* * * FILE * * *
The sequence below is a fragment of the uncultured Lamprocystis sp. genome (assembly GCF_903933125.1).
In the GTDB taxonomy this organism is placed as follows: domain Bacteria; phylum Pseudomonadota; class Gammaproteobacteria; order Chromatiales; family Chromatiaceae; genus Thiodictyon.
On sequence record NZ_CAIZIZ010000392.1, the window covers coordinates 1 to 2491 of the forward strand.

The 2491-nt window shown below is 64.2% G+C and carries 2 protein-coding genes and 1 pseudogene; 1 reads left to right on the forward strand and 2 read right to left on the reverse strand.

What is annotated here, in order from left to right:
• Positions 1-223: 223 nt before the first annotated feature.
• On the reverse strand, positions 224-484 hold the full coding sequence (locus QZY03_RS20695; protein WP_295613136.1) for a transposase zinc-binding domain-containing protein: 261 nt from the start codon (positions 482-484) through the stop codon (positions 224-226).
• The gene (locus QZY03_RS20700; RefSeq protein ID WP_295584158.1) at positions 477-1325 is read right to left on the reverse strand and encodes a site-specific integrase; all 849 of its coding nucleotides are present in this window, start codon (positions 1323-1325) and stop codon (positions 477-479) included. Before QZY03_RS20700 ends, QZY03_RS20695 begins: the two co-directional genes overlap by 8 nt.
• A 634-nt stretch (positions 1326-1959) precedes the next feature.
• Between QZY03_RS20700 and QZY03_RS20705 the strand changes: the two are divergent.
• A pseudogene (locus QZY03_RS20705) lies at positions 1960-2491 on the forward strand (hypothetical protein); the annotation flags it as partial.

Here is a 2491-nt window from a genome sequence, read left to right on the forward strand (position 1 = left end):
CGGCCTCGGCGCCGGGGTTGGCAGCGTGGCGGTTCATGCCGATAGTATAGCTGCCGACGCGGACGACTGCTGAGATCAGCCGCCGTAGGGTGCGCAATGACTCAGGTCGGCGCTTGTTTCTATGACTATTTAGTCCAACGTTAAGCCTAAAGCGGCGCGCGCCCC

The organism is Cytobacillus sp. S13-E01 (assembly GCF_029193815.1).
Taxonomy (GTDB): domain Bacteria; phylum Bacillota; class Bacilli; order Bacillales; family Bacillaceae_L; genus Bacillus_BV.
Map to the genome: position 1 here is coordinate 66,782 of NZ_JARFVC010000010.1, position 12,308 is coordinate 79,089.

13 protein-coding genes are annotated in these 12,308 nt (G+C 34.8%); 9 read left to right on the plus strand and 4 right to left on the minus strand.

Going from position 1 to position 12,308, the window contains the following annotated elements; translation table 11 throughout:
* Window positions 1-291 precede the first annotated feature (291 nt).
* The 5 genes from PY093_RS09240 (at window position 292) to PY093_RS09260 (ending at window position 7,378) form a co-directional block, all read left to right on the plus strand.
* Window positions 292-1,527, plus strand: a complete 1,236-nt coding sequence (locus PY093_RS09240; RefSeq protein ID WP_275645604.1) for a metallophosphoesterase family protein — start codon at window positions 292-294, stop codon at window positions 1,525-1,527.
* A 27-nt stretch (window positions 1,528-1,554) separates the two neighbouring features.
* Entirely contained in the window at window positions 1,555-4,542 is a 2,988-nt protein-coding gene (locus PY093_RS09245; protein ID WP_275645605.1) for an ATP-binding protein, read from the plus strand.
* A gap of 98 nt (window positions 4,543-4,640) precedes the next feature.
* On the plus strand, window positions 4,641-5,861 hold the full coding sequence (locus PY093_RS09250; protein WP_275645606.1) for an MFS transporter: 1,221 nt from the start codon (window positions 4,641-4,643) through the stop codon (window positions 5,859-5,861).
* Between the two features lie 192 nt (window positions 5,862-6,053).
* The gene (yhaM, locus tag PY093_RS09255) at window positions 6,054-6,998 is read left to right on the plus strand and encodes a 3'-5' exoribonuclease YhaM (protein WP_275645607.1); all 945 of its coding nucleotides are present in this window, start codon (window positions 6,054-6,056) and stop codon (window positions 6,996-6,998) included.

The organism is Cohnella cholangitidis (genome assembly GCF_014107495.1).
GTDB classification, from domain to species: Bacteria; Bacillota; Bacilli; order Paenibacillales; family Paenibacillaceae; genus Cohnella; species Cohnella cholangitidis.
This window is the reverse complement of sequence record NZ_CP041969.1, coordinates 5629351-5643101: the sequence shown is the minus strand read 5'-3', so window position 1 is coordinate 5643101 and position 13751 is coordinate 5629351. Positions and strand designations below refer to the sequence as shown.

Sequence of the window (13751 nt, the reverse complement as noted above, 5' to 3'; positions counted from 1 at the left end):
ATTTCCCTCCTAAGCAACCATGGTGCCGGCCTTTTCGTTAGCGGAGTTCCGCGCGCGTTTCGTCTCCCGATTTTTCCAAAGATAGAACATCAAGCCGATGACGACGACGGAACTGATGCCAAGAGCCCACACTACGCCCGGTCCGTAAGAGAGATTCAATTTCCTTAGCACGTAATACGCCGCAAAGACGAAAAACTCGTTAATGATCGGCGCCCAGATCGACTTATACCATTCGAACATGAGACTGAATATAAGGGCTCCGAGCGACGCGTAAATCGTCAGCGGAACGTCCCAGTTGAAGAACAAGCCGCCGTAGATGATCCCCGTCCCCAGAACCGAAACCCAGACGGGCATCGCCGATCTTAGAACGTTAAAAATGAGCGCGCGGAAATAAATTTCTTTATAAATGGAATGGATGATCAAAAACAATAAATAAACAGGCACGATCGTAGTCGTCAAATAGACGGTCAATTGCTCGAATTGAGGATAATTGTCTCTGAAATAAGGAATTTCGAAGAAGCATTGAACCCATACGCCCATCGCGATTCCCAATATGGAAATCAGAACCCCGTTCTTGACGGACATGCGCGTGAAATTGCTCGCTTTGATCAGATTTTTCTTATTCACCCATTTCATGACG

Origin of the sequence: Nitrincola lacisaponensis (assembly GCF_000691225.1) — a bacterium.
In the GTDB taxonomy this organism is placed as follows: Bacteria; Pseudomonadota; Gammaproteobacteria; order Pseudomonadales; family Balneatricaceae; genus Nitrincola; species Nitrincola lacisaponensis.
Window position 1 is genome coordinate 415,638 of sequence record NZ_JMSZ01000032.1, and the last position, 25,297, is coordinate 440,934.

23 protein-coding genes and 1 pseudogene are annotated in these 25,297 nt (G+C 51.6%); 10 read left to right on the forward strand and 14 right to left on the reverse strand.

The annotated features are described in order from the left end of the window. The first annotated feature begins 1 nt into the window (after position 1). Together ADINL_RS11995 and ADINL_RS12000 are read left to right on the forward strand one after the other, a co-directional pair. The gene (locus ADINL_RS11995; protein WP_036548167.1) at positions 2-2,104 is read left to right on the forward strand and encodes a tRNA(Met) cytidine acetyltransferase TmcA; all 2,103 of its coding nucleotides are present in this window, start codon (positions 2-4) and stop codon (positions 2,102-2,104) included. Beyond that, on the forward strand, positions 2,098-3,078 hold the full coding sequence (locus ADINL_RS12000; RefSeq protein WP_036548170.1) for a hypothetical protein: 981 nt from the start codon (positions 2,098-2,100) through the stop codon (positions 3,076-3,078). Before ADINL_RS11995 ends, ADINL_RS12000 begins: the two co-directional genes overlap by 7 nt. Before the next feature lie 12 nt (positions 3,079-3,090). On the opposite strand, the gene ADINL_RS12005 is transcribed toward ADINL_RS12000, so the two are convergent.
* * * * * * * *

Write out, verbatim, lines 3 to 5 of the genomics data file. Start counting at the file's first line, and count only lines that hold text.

On sequence record NZ_CAIZIZ010000392.1, the window covers coordinates 1 to 2491 of the forward strand.

The 2491-nt window shown below is 64.2% G+C and carries 2 protein-coding genes and 1 pseudogene; 1 reads left to right on the forward strand and 2 read right to left on the reverse strand.

What is annotated here, in order from left to right: